There are two main types of termite management system for protecting existing homes from termites; chemical soil treatments and termite baiting systems. Both systems have their pros and cons, allowing the quality pest professional to choose the best system for the construction type, soil conditions and termite species present at the property. Here, we’ll give you the low down on baiting…
Termite baiting – Frequently asked questions?
How does a termite baiting system work?
Termite baiting systems are actually termite monitoring and baiting systems. Plastic bait stations containing wood attractive to termites are placed in the ground around the property. The principle of a termite monitoring and baiting system is that termites are intercepted at the monitoring stations before getting to your house. The termite activity in these monitoring stations is picked up by the pest professional during one of their regular system inspections and a bait is then added to the station to control the termites.
What stops termites walking past bait stations and into my home?
In theory, nothing. In practice, it is very rare and here’s why. The monitoring stations are placed around 2-3m apart (on average) around the perimeter of the property. Over years of research this has shown to be the optimal distance to virtually eliminate the chances of termites entering your home without attacking a monitoring station.
With the termite monitoring system we commonly use, we also include an attractant to ensure any nearby termites are attracted to the bait station rather than your house. Over all our years of operation we have not had a single case of termites attacking a house protected by a monitoring system.
How often is the monitoring system inspected?
Regular inspections of the termite monitoring system are vital to its success. Depending on the system and termite pressure, inspections are required every 6 weeks – 3 months. Not only do these inspections check the stations for activity but the pest professional will pick up any other termite activity around the perimeter of your home.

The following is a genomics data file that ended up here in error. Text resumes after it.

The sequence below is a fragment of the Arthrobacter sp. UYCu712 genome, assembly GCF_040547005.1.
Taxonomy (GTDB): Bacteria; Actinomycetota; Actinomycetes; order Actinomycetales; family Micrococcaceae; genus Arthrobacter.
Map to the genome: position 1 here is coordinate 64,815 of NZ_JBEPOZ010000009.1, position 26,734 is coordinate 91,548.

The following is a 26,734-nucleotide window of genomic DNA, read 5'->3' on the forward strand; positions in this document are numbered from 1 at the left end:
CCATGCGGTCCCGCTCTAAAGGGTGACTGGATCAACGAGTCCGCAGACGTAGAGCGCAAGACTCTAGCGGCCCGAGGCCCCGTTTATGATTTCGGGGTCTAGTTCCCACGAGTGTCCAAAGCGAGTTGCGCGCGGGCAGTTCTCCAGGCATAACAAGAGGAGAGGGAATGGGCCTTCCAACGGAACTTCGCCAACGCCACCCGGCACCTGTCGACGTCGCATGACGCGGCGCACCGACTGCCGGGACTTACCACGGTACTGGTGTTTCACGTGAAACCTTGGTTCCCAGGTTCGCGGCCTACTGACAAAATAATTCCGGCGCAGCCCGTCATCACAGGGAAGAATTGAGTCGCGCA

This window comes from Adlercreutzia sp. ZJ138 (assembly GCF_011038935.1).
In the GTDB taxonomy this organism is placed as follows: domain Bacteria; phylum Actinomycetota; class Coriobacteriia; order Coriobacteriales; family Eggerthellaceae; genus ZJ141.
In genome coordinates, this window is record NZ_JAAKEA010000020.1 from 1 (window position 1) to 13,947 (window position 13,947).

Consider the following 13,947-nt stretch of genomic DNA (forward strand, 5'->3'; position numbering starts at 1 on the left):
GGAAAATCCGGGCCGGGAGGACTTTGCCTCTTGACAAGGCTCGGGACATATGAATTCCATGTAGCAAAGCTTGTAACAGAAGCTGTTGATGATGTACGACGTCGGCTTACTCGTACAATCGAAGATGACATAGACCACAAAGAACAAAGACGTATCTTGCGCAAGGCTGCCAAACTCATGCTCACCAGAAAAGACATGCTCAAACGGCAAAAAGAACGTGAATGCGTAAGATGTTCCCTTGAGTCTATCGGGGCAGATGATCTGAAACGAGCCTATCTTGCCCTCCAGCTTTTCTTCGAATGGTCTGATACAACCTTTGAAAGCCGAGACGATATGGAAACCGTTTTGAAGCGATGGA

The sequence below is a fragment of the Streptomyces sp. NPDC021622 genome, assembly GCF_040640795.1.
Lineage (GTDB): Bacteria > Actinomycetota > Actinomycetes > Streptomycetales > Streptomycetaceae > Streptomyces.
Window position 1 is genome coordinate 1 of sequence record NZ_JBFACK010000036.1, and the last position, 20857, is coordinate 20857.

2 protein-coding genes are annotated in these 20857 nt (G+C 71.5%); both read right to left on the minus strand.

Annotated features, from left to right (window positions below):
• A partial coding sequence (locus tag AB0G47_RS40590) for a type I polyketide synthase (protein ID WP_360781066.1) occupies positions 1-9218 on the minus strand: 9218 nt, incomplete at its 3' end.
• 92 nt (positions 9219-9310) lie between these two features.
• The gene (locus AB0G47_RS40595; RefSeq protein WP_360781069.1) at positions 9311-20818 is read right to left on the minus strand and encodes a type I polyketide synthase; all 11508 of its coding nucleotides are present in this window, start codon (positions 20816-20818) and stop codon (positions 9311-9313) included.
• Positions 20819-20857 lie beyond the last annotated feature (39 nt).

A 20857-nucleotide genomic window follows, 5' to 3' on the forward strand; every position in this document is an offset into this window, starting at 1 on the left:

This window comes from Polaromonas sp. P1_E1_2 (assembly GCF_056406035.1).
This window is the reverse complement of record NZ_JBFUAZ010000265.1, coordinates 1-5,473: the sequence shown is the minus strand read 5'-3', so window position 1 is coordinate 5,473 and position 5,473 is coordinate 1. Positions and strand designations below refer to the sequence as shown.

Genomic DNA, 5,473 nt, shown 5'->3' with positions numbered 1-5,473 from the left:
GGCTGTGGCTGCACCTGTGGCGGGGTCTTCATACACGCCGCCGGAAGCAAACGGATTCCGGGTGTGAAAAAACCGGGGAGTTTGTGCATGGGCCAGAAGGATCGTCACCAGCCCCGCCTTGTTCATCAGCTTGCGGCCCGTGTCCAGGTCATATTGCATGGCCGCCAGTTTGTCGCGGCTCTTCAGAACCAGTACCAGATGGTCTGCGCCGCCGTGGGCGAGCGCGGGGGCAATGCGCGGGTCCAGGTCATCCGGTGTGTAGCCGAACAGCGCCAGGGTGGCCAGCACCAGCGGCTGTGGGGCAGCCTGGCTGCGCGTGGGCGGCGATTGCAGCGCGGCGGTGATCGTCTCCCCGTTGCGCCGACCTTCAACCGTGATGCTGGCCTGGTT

Inspections of the monitoring system are not the same as a property inspection, when the property and buildings are inspected inside and out. The complete termite inspections are also required once a year – a recommendation whether you have a termite monitoring system or not.
How long does it take to control termites?
When termites are detected in a monitoring station, termite bait is added. The termite bait is a mixture of cellulose material (similar to that found in wood, but more attractive) and a slow acting termiticide. Termites feed on the bait taking it back to the nest where it is fed to the rest of the colony. It needs to be slow acting so the termites do not detect its effect and stop feeding on the bait.
Depending on the time of year and size of the colony it typically takes 3-6 month to eliminate a colony but can take up to a year on rare occasions. On the face of it, taking several months to gain control is too long for some, but homeowners can rest at ease since the termites feeding on the bait are not attacking their home and by actually eliminating the colony, you are providing lasting protection for your home.
Are the baiting systems obvious?
Some homeowners are worried about having obvious, “ugly” monitoring stations around their home. Once the stations are installed they are flat with the soil surface and often around the perimeter of the home there are hidden in the garden beds. Around many homes the system is very discrete, often only visible in one or two places. For some this can be reassuring as you know there is a termite system in place protecting your home.
Benefits of a termite baiting system?
- Flexible termite protection system – can be applied to a range of different construction types and conditions.
- Unaffected by weather – as there are no chemicals in the ground, baiting systems are not effected by flooding or soil movement
- Safe for children and pets – as there are no chemical applied to the soil, baiting is ideal if you have children and pets, even the termite bait is non-toxic to mammals.
- Environmentally smart – no chemical are being pumped into the ground and the termite bait only targets termites, it’s very specific
Termite monitoring and baiting systems are considered the smart way to protect your home, so ask you pest professional about these options. If you’re in Melbourne you can always give us a call (Specialist Termite Control – Specialist Pest Manager of the Year 2014, 2015 – 1300 69 59 49)